Bronchopulmonary Mycosis: Persons who have been asthmatic for many years may progress to have their bronchial passages colonized by a fungus, usually Aspergillus fumigatus, but sometimes another organism such as Bipolaris hawaiiensis, Wangiella dermatitidis, or Pseudallescheria boydii. Constant allergic response helps to maintain the fungal colonization, and first-line therapy is often with steroids: bringing down the level of inflammation may result in elimination of the colonizing organism. Some studies have made tentative links between exacerbations of ABPA and moldy houses. Cystic fibrosis patients also may get allergic bronchopulmonary mycosis.

Allergic Mycotic Sinusitis: A colonizing infection of mucus adhering to the sinus walls. Very similar to ABPA otherwise, except that patients need not necessarily have had asthma or cystic fibrosis. To date no discrete connection with indoor mold proliferation has been shown in any individual cases, but that may be from lack of investigation. Infections From molds that grow in indoor environments is not a common occurrence, except in certain susceptible populations, such as those with immune compromise from disease or drug treatment. A number of Aspergillus species that can grow indoors are known to be pathogens. Aspergillus fumigatus (A. fumigatus) is a weak pathogen that is thought to cause infections (called aspergilloses) only in susceptible individuals. It is known to be a source of nosocomial infections, especially among immune-compromised patients. Such infections can affect the skin, the eyes, the lung, or other organs and systems. A. fumigatus is also fairly commonly implicated in ABPA and allergic fungal sinusitis. Aspergillus flavus has also been found as a source of nosocomial infections (Gravesen et al., 1994). There are other fungi that cause systemic infections, such as Coccidioides, Histoplasma, and Blastomyces. These fungi grow in soil or may be carried by bats and birds, but do not generally grow in indoor environments. Their occurrence is linked to exposure to wind-borne or animal borne contamination.

Adverse Reactions to Odor: Odors produced by molds may also adversely affect some individuals. Ability to perceive odors and respond to them is highly variable among people. Some individuals can detect extremely low concentrations of volatile compounds, while others require high levels for perception. An analogy to music may give perspective to odor response. What is beautiful music to one individual is unbearable noise to another. Some people derive enjoyment from odors of all kinds. Others may respond with headache, nasal stuffiness, nausea or even vomiting to certain odors including various perfumes, cigarette smoke, diesel exhaust or moldy odors. It is not know whether such responses are learned, or are time-dependent sensitization of portions of the brain, perhaps mediated through the olfactory sense, or whether they serve a protective function. Asthmatics may respond to odors with symptoms.

Mucous Membrane and Trigeminal Nerve Irritation: A third group of possible health effects from fungal exposure derives from the volatile compounds (VOC) produced through fungal primary or secondary metabolism, and released into indoor air. Some of these volatile compounds are produced continually as the fungus consumes its energy source during primary metabolic processes. (Primary metabolic processes are those necessary to sustain an individual organism's life, including energy extraction from foods, and the syntheses of structural and functional molecules such as proteins, nucleic acids and lipids). Depending on available oxygen, fungi may engage in aerobic or anaerobic metabolism. They may produce alcohols or aldehydes and acidic molecules. Such compounds in low but sufficient aggregate concentration can irritate the mucous membranes of the eyes and respiratory system. Just as occurs with human food consumption, the nature of the food source on which a fungus grows may result in particularly pungent or unpleasant primary metabolic products. Certain fungi can release highly toxic gases from the substrate on which they grow. For instance, one fungus growing on wallpaper released the highly toxic gas arsine from arsenic containing pigments.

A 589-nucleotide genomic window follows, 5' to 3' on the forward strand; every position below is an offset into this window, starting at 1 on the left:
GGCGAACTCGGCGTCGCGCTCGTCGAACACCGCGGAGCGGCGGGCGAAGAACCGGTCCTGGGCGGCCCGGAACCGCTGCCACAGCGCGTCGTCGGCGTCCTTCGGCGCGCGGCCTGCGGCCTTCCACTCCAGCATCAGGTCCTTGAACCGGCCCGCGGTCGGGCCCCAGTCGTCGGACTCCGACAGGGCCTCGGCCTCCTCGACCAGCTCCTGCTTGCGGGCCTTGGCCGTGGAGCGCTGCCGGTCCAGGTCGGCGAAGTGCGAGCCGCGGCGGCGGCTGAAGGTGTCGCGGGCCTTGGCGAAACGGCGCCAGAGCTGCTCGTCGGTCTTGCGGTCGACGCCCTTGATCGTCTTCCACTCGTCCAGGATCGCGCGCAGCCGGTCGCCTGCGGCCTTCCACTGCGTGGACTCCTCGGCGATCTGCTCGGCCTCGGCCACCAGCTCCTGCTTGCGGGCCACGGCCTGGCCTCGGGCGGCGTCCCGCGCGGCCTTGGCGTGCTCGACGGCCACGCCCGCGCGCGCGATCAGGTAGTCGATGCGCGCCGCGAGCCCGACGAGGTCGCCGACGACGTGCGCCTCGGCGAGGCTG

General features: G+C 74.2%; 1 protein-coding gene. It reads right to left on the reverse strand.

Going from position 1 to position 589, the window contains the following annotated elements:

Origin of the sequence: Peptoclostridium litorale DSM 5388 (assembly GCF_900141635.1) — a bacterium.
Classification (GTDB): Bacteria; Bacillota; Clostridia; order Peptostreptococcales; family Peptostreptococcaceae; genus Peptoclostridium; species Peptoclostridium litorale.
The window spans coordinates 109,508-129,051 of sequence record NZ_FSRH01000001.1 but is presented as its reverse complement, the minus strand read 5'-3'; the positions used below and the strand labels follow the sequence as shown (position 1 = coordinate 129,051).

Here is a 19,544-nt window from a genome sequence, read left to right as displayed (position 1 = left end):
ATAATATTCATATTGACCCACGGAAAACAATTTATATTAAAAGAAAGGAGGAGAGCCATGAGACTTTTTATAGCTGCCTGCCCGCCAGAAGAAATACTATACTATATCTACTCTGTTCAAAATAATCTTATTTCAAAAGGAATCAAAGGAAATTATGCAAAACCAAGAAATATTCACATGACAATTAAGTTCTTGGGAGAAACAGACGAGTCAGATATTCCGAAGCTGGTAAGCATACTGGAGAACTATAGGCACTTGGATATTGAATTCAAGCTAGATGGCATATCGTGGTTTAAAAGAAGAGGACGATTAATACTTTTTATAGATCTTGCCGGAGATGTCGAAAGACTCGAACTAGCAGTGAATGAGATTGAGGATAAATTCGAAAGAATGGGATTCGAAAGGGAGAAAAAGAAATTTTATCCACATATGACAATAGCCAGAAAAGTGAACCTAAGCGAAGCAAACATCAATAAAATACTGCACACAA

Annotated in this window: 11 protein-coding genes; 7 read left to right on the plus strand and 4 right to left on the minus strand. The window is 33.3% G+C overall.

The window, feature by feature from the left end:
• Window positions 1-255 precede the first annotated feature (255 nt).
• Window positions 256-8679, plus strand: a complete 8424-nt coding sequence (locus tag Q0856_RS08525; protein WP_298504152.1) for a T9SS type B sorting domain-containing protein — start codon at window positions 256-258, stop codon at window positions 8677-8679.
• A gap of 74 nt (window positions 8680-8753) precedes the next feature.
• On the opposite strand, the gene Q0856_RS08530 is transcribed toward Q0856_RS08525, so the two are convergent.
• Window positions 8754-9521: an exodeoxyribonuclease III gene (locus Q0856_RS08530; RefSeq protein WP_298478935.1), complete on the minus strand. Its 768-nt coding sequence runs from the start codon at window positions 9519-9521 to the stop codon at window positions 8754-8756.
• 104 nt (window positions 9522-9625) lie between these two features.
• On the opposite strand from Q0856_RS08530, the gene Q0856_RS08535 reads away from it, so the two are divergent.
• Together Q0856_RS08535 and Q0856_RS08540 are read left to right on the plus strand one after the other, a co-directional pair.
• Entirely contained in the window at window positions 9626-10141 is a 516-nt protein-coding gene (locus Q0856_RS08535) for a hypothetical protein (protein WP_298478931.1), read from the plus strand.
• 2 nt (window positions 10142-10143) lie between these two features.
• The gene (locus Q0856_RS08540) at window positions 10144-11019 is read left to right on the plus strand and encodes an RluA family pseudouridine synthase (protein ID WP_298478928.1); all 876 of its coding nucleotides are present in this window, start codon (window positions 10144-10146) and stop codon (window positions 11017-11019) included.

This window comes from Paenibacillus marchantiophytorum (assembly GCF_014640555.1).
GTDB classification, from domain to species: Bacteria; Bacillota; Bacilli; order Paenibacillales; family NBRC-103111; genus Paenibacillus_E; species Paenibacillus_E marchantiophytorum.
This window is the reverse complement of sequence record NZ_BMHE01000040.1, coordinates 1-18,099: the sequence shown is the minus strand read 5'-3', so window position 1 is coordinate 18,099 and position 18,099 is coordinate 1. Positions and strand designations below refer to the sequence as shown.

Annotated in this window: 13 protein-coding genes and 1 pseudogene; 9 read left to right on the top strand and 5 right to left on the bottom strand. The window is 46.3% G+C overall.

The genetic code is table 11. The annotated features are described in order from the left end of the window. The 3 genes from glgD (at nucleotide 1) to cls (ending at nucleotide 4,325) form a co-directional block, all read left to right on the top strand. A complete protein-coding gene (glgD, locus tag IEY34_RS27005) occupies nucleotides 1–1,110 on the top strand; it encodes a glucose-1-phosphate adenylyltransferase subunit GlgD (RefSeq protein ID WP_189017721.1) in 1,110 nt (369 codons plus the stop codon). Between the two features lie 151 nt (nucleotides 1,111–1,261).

Fungi can also produce secondary metabolites as needed. These are not produced at all times since they require extra energy from the organism. Such secondary metabolites are the compounds that are frequently identified with typically "moldy" or "musty" smells associated with the presence of growing mold. However, compounds such as pinene and limonene that are used as solvents and cleaning agents can also have a fungal source. Depending on concentration, these compounds are considered to have a pleasant or "clean" odor by some people. Fungal volatile secondary metabolites also impart flavors and odors to food. Some of these, as in certain cheeses, are deemed desirable, while others may be associated with food spoilage. There is little information about the advantage that the production of volatile secondary metabolites imparts to the fungal organism. The production of some compounds is closely related to sporulation of the organism. "Off" tastes may be of selective advantage to the survival of the fungus, if not to the consumer.